subsistence goods were not even available on the market, then the 
capitalist had no choice than to have slaves produce their own 
subsistence.  And in a calculating and calculated system it often 
made  sense to allow slaves to produce much of their own food 
subsistence even if that meant condemning them to a bland, uniform 
diet while higher quality food stuffs could be bought on the market.

  Capitalists also figured that  those slaves who could be used to 
produce food for immediate consumption were too infirm to  engage in 
say the backbreaking work of sugar production. So for plantation 
capitalists  the decision to use some slaves to produce food may have 
entailed little opportunity cost in  the form of foregone 
commodities. It did however allow them to reduce (but not eliminate!) 
variable capital (the money that they had to lay out for the 
reproduction of slave labor power) and thus raise the rate of 
exploitation. While condemning slaves to a miserable diet.

Capitalism did not approach the pure form in these historical 
instances which their "impurity" should not make them any less 
historically relevant to Marxists (has anyone read Hamza Alavi's 
Capitalism and Colonialism?). And what was the pure case in the 15 to 
early 18th centuries anyway? Servants in husbandry in the English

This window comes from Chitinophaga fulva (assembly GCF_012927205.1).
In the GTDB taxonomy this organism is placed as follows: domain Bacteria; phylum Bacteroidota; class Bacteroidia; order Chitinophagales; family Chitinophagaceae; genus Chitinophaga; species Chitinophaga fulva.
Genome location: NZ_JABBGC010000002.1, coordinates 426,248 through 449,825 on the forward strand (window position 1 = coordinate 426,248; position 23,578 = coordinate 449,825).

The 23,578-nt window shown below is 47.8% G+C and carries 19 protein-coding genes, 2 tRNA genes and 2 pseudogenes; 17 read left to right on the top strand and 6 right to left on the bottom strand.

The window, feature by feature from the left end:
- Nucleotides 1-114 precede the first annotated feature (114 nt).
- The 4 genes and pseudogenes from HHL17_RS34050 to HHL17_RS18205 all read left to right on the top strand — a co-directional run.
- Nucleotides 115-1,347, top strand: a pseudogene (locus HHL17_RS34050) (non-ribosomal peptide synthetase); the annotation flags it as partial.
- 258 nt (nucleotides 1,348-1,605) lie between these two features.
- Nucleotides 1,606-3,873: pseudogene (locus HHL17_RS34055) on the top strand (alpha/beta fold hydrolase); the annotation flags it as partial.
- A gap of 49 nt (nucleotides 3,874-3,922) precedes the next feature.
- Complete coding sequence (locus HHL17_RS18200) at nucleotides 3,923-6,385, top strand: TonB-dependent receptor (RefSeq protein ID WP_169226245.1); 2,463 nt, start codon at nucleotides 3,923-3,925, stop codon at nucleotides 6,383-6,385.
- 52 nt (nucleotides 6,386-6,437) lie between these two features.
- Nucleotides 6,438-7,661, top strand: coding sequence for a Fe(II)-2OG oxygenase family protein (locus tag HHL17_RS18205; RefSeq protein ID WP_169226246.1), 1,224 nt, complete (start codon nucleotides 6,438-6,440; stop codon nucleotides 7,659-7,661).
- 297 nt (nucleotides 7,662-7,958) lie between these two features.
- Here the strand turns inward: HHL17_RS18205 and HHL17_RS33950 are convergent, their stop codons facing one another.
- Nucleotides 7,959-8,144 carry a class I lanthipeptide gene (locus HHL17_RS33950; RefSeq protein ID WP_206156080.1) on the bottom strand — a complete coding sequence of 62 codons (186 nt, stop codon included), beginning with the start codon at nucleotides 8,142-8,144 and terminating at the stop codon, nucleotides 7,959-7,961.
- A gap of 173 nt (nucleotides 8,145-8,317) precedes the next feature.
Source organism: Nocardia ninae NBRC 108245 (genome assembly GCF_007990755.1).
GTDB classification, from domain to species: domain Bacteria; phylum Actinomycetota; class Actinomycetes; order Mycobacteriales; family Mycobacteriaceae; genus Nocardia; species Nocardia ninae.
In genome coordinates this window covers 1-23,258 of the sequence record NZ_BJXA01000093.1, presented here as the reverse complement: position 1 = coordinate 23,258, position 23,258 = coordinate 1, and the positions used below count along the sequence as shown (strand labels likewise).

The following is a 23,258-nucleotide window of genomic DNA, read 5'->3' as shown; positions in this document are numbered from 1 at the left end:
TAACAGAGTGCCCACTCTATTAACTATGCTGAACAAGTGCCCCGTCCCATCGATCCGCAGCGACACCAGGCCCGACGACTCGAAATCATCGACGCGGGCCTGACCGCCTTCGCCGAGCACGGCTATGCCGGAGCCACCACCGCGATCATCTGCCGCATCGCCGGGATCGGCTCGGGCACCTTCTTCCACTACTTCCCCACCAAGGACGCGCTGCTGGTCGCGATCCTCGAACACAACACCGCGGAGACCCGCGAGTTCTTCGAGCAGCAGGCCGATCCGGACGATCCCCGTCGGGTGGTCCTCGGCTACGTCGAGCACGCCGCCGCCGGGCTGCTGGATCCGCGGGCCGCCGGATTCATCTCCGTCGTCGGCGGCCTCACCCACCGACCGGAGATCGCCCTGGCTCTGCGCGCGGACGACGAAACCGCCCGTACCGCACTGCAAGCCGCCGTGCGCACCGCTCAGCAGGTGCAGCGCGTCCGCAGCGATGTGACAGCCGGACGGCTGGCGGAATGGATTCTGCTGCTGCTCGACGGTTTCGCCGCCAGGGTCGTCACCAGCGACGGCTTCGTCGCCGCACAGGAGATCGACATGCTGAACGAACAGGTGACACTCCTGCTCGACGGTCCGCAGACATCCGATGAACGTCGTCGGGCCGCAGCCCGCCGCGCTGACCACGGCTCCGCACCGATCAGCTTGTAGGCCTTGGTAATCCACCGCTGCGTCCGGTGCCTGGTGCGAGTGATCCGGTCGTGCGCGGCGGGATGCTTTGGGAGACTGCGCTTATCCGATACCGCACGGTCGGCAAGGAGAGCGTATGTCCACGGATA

countryside seem to have produced much of their own food needs as 
well.  And which example better approximated the cooperative, large 
scale, intense, gang like nature of the labor process that is usually 
a mark of real subsumption?  At any rate, let it be noted that 
Michael P's historical research and theoretical model are very much 
in my favor: slaves (not all slaves, Nicky, though this would include 
those Scottish mining slaves of Adam Smith's time) can  produce 
surplus value despite being slaves and even if they produce their own 
food subsistence.

Or in other words: despite owning slaves slave owners can at times 
primarily appropriate surplus labor not through the command of a 
product in kind or a product meant for immediate consumption or 
direct labor services but through the production of those 
capitalistic Commodities which are tendentially realized at prices of 
production. Not only that: modern plantation slavery was such a 
system that commodities had to be tendentially realized at prices of 
production if plantations were to remain viable enterprises. Marx 
thus compared slave plantations as capitalist enterprises to settler 
colony peasantries which were under no pressure to realize prices of 
production for those commodities that they dumped on the market after 
their consumption requirements had been met.

Maybe Michael P will say a word about his excavation of the history 
of primitive accumulation and hiw own views as to whether extra 
economic coercion has been incompatible with capitalist exploitation? 
In referencing Grossmann, Eric Williams, William Darity, Fraginales, 
Blackburn, Dobb, Sweezy, Brenner, Wood, Albritton and others, I have 
tried to underline that my interest here is not an idiosyncratic one.]